The Professor and the Pedophiles
Allyn Walker's writings on "minor-attracted people" are troubling—but so is the assault on academic freedom.
Allyn Walker, an assistant professor of sociology and criminal justice at Old Dominion University in Virginia, has agreed to step down from the faculty after being previously placed on administrative leave due to an outcry over accusations of promoting pedophilia.
Walker, whose book A Long, Dark Shadow: Minor-Attracted People and Their Pursuit of Dignity was published in June, believes adult sexual attraction to children should be destigmatized and viewed as another sexual orientation, not inherently immoral unless the “minor-attracted person” (a stigma-free alternative to “pedophile” proposed by Walker and some others) is an actual child molester. Reports on Walker’s book and opinions, which surfaced last month, stoked outrage both among ODU students—some of whom demanded the professor’s removal—and within right-wing media. Threats followed. The administrative leave, according to the school, was as much for Walker’s safety as for general safety on campus. The university’s statement also mentioned that “the controversy over Dr. Walker’s research has disrupted the campus and community environment and is interfering with the institution’s mission of teaching and learning.”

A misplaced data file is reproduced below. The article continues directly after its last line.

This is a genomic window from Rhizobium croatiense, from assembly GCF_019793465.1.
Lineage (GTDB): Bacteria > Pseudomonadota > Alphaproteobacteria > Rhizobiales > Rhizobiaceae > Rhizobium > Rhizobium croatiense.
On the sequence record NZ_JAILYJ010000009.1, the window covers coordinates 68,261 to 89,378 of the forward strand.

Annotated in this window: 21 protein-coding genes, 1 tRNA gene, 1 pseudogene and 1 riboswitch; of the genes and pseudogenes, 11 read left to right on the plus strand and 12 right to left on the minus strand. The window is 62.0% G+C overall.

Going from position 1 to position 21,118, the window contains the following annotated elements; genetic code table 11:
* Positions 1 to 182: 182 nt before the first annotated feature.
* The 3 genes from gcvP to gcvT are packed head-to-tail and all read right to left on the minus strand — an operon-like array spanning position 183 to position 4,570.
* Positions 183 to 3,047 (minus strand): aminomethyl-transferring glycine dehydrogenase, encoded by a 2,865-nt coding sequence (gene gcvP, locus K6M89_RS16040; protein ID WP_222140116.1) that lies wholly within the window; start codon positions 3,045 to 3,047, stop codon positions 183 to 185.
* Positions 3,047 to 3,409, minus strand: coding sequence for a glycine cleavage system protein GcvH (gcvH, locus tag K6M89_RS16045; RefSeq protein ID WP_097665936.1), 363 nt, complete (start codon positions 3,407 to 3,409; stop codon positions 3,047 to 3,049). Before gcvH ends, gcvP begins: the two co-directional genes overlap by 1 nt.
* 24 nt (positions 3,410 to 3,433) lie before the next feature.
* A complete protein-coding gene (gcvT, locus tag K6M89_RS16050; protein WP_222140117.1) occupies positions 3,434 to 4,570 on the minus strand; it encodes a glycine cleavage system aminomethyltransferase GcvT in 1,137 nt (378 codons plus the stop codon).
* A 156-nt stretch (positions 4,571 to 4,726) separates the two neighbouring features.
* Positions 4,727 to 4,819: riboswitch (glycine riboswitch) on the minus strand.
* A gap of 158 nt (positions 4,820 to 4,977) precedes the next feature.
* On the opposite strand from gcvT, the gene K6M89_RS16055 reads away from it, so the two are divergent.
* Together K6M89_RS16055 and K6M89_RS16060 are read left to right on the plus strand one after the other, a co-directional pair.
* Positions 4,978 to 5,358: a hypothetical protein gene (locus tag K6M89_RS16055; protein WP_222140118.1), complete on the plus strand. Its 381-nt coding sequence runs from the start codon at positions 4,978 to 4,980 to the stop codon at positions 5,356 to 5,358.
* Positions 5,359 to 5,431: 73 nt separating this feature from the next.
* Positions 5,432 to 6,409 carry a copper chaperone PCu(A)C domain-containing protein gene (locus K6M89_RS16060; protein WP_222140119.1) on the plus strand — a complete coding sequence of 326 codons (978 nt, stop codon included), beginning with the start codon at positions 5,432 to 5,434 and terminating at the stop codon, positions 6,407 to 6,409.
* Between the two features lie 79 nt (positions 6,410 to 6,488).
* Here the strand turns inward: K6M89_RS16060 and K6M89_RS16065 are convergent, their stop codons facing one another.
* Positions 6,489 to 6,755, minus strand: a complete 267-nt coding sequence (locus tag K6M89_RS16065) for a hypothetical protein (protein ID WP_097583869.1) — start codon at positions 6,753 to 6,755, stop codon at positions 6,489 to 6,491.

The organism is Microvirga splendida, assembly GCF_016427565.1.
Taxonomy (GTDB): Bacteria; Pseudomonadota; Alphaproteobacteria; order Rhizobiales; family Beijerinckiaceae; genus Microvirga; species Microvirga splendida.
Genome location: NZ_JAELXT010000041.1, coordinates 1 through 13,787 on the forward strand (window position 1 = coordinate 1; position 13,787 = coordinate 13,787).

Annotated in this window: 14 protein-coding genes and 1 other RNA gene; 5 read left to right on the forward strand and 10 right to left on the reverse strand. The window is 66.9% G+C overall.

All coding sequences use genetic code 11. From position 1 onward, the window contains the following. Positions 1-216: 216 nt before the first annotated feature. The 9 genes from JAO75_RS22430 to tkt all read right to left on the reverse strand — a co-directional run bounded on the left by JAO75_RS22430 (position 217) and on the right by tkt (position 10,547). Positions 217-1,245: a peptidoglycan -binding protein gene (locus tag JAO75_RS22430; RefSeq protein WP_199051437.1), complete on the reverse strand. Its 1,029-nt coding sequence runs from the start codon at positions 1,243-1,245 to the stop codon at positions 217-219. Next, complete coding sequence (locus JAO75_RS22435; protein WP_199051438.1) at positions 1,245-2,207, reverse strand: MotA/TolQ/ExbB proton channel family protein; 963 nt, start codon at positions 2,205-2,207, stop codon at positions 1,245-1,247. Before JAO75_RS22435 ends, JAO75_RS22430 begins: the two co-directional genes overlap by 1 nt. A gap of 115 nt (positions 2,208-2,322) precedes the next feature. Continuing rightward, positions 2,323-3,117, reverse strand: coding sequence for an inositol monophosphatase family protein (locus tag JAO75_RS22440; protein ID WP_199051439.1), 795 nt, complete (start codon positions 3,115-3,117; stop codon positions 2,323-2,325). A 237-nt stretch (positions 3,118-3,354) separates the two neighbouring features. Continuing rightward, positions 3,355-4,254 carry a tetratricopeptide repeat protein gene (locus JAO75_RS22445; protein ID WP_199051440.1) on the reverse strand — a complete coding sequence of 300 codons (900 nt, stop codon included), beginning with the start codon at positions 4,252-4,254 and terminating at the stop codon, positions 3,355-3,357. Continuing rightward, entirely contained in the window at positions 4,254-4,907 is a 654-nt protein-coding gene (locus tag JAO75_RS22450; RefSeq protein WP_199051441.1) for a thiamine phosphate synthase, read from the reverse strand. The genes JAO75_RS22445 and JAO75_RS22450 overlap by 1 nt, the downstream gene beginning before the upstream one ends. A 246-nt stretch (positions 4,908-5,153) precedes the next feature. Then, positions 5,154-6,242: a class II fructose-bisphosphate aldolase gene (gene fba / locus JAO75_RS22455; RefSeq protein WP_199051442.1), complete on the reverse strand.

For defenders of academic freedom, this has to be disturbing—especially the idea that you can lose your university post because “controversy” over your research is seen as bad for the school. As Adam Steinbaugh of the Foundation for Individual Rights in Education told Inside Higher Ed:
We should be concerned whenever protected expression—and Professor Walker’s speech falls well within the protection of the First Amendment and academic freedom—is met with threats of violence, regardless of viewpoint. And we should be alarmed when universities take action against faculty members in response to alleged threats or protest targeting the speaker.
Steinbaugh also stressed that “ODU is effectuating a classic heckler’s veto.” This is correct.
But beyond the question of academic freedom, there is also the question of whether Walker’s ideas about pedophilia should be mainstreamed.
Walker’s supporters see the professor as an advocate for child abuse prevention (through better understanding of sexual attraction to minors) misrepresented as a defender of child abuse. And some of Walker’s critics do seem to make the mistaken assumption that Walker is defending child molesters. For instance, statements on the controversy from ODU president Brian O. Hemphill stressed that “child sexual abuse is morally wrong” and that “the phrase ‘minor-attracted people’ … should not be utilized as a euphemism for behavior that is illegal, morally unacceptable, and profoundly damaging.” But Walker has repeatedly stressed wanting to destigmatize the attraction rather than the behavior, in large part to make it easier for people to seek help (which stigma and shame can often discourage). Walker’s own statement said that “child sexual abuse is morally wrong and inexcusable” and cited the professor’s “past experience and advocacy as a social worker counseling victims.” In an interview this month (a brief clip from which started all the uproar), Walker also clarified that